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PC Gamer
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title="Permanent Link to Crysis 3′s latest trailer tours the innards of its new gun">Crysis 3 Typhoon thumb







After the last video inexplicably decided to be backwards, I was wondering what the gimmick for the next in Crysis 3's 7 Wonders series would be. Maybe it would play upside-down, or entirely in sepia, or be madly rotating like a hyper-violent level of Super Hexagon. Turns out it was none of the above. Instead, we get a somewhat fetishistic view of the game's new Typhoon gun. Think the opening to Fight Club, with sci-fi weaponry replacing Edward Norton's head and face.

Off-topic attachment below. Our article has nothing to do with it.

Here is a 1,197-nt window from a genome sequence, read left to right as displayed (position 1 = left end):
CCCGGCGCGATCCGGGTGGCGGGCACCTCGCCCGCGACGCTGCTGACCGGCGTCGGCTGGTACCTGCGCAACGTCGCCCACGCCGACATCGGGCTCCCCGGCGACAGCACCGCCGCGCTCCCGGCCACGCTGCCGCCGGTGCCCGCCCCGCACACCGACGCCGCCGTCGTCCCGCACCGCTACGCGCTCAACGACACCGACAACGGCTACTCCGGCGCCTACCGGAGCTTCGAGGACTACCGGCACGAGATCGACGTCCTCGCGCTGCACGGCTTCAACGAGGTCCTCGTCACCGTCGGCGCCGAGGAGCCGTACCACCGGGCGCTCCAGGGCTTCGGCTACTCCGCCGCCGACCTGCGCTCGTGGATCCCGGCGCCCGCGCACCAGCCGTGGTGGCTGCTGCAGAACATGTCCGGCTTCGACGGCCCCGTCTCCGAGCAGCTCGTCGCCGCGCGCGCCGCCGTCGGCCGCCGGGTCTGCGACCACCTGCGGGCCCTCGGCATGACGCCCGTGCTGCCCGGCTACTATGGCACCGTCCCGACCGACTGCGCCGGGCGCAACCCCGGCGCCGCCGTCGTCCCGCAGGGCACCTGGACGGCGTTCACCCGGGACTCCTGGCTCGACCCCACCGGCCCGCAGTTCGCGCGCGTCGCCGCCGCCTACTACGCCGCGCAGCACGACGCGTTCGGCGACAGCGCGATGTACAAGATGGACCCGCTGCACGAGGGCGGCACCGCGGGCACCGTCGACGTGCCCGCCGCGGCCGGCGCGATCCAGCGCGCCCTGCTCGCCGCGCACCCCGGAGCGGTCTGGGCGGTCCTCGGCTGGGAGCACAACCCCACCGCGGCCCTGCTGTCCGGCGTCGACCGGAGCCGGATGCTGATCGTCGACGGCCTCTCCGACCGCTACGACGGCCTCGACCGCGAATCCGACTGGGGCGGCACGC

From the trailer description: "Meet the Typhoon: one of the world's most lethal weapons, firing 500 rounds a second." Yikes, not even Sasha can manage that much.







The narration is sticking with ridiculously overblown hyperbole then. "It's the purest form of expression" - really? Still, the Typhoon appears to be marvellous at shredding alien/robot things into tiny chunks. I look forward to doing that.



Crysis 3 is due out February 21 in Europe and Australia and February 19 in USA.
Shacknews - Alice O'Connor

Three years after launching, stompy robot Crysis mod MechWarrior: Living Legends has released its very final version. The gang at Wandering Samurai Studios still have more they'd like to do but, alas, their license to use the MechWarrior property is up. So, download Living Legends 0.7.0 and see it out with a plasma blast.